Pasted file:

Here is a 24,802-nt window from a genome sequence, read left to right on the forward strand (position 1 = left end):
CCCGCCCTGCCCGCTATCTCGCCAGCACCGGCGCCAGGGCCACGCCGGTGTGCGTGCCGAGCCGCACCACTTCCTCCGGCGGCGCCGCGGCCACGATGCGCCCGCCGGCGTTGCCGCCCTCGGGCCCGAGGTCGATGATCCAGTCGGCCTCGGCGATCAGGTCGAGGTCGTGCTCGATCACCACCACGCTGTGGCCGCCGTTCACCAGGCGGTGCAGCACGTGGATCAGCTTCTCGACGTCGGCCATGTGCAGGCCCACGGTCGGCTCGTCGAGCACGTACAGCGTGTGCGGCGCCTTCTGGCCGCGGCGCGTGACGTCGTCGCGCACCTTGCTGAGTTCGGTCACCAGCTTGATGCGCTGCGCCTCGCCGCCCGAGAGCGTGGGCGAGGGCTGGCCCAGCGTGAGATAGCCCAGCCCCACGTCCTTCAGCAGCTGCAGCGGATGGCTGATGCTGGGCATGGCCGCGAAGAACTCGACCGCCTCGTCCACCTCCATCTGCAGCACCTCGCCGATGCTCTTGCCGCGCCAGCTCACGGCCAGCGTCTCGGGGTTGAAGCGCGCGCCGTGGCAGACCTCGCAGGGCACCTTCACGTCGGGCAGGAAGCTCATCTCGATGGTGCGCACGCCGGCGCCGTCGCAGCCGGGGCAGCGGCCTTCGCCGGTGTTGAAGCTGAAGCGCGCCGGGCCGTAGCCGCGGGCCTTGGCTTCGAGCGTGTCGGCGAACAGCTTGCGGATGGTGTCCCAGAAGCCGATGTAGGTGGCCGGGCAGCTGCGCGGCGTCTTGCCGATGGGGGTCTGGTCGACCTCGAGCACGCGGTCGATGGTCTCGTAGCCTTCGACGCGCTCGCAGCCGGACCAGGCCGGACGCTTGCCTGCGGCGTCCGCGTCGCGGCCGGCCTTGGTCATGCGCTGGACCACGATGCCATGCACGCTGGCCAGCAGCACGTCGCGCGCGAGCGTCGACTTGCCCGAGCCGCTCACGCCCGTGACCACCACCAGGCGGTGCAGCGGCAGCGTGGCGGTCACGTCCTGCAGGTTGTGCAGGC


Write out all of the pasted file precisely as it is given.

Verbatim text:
Here is a 24,802-nt window from a genome sequence, read left to right on the forward strand (position 1 = left end):
CCCGCCCTGCCCGCTATCTCGCCAGCACCGGCGCCAGGGCCACGCCGGTGTGCGTGCCGAGCCGCACCACTTCCTCCGGCGGCGCCGCGGCCACGATGCGCCCGCCGGCGTTGCCGCCCTCGGGCCCGAGGTCGATGATCCAGTCGGCCTCGGCGATCAGGTCGAGGTCGTGCTCGATCACCACCACGCTGTGGCCGCCGTTCACCAGGCGGTGCAGCACGTGGATCAGCTTCTCGACGTCGGCCATGTGCAGGCCCACGGTCGGCTCGTCGAGCACGTACAGCGTGTGCGGCGCCTTCTGGCCGCGGCGCGTGACGTCGTCGCGCACCTTGCTGAGTTCGGTCACCAGCTTGATGCGCTGCGCCTCGCCGCCCGAGAGCGTGGGCGAGGGCTGGCCCAGCGTGAGATAGCCCAGCCCCACGTCCTTCAGCAGCTGCAGCGGATGGCTGATGCTGGGCATGGCCGCGAAGAACTCGACCGCCTCGTCCACCTCCATCTGCAGCACCTCGCCGATGCTCTTGCCGCGCCAGCTCACGGCCAGCGTCTCGGGGTTGAAGCGCGCGCCGTGGCAGACCTCGCAGGGCACCTTCACGTCGGGCAGGAAGCTCATCTCGATGGTGCGCACGCCGGCGCCGTCGCAGCCGGGGCAGCGGCCTTCGCCGGTGTTGAAGCTGAAGCGCGCCGGGCCGTAGCCGCGGGCCTTGGCTTCGAGCGTGTCGGCGAACAGCTTGCGGATGGTGTCCCAGAAGCCGATGTAGGTGGCCGGGCAGCTGCGCGGCGTCTTGCCGATGGGGGTCTGGTCGACCTCGAGCACGCGGTCGATGGTCTCGTAGCCTTCGACGCGCTCGCAGCCGGACCAGGCCGGACGCTTGCCTGCGGCGTCCGCGTCGCGGCCGGCCTTGGTCATGCGCTGGACCACGATGCCATGCACGCTGGCCAGCAGCACGTCGCGCGCGAGCGTCGACTTGCCCGAGCCGCTCACGCCCGTGACCACCACCAGGCGGTGCAGCGGCAGCGTGGCGGTCACGTCCTGCAGGTTGTGCAGGC